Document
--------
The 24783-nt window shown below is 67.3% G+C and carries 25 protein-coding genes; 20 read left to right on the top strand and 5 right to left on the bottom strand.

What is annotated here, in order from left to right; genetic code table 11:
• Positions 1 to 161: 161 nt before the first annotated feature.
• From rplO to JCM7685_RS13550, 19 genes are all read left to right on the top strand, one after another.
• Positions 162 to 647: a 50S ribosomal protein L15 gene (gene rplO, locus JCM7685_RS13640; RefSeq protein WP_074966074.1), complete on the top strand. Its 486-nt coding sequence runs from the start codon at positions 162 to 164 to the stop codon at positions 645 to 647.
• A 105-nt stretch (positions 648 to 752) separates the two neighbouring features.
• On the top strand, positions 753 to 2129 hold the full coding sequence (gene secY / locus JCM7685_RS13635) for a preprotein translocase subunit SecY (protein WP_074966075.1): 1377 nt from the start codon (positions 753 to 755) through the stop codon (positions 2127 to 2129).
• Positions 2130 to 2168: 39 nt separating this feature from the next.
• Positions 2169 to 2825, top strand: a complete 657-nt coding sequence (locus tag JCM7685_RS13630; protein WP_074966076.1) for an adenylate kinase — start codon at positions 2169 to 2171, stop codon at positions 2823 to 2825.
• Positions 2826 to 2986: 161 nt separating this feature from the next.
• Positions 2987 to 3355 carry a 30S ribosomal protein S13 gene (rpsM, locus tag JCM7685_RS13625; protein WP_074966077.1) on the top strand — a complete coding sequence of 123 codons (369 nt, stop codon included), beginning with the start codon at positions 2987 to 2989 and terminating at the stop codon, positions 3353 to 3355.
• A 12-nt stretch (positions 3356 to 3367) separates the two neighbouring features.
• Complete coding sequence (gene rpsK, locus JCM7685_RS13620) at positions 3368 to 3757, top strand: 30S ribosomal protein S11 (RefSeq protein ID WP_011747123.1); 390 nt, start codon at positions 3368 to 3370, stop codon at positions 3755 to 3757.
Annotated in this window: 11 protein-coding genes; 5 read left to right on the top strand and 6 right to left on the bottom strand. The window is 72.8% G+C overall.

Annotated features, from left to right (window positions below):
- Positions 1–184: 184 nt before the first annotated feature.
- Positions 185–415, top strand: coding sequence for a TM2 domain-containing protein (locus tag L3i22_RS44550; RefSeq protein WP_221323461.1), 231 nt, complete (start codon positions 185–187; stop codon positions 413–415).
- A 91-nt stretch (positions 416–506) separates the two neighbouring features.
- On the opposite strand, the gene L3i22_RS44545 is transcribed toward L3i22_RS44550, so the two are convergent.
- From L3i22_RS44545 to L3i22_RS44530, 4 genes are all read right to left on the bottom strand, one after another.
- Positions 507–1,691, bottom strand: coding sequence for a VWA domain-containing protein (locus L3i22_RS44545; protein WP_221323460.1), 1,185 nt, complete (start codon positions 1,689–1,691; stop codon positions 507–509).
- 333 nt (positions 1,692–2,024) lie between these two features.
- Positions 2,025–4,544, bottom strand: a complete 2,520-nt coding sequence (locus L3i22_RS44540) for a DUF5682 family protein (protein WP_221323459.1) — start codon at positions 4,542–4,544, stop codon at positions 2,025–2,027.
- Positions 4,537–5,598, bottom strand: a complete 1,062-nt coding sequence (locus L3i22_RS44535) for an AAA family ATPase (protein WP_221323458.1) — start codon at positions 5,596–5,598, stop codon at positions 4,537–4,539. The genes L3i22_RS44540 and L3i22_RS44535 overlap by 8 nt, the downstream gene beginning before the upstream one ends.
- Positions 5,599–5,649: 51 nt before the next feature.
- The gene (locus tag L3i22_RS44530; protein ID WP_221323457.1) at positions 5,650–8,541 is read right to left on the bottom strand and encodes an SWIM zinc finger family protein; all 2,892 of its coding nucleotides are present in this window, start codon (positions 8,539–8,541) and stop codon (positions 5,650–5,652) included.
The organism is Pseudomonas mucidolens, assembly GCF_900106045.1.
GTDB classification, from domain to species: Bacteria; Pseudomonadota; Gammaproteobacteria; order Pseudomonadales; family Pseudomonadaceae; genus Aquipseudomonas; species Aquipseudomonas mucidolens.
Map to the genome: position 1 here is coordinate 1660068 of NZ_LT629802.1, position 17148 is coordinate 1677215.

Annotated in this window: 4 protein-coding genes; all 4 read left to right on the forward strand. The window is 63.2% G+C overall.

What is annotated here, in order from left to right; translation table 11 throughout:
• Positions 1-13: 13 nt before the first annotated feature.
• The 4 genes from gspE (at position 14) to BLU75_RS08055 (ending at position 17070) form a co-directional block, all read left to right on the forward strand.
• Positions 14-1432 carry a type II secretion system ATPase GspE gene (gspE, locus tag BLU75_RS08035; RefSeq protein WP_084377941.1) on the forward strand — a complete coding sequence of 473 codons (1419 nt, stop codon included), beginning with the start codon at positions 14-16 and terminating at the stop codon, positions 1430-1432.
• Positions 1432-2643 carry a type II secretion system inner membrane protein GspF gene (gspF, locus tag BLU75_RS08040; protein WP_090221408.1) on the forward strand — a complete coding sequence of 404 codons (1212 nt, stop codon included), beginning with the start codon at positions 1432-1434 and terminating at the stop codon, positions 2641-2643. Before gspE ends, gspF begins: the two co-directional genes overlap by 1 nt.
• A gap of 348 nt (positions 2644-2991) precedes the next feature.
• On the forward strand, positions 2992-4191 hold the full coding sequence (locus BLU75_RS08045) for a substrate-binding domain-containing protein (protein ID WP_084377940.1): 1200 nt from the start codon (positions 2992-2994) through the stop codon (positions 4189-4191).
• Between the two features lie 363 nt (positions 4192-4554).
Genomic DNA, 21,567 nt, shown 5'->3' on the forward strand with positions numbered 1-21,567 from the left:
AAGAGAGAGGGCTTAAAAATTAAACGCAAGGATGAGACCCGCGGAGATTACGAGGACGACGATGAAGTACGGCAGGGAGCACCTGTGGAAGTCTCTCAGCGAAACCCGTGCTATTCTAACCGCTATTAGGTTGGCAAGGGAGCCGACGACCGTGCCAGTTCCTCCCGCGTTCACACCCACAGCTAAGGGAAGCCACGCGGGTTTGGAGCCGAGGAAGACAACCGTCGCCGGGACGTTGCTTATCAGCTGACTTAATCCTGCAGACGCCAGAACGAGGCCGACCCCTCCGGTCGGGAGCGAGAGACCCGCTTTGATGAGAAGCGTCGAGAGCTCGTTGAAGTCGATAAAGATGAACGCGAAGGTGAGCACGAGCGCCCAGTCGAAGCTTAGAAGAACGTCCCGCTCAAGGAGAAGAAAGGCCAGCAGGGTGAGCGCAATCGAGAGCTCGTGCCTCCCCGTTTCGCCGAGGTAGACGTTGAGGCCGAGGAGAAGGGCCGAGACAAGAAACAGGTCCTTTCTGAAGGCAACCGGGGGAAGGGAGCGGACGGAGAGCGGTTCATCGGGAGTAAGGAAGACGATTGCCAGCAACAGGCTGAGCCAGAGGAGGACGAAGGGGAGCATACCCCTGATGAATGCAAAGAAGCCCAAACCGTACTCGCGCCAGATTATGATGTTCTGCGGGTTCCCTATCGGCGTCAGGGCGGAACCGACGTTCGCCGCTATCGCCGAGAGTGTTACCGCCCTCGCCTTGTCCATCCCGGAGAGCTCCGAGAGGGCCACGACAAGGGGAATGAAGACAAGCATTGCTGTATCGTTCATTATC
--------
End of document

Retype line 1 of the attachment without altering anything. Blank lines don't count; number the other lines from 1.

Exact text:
The 24783-nt window shown below is 67.3% G+C and carries 25 protein-coding genes; 20 read left to right on the top strand and 5 right to left on the bottom strand.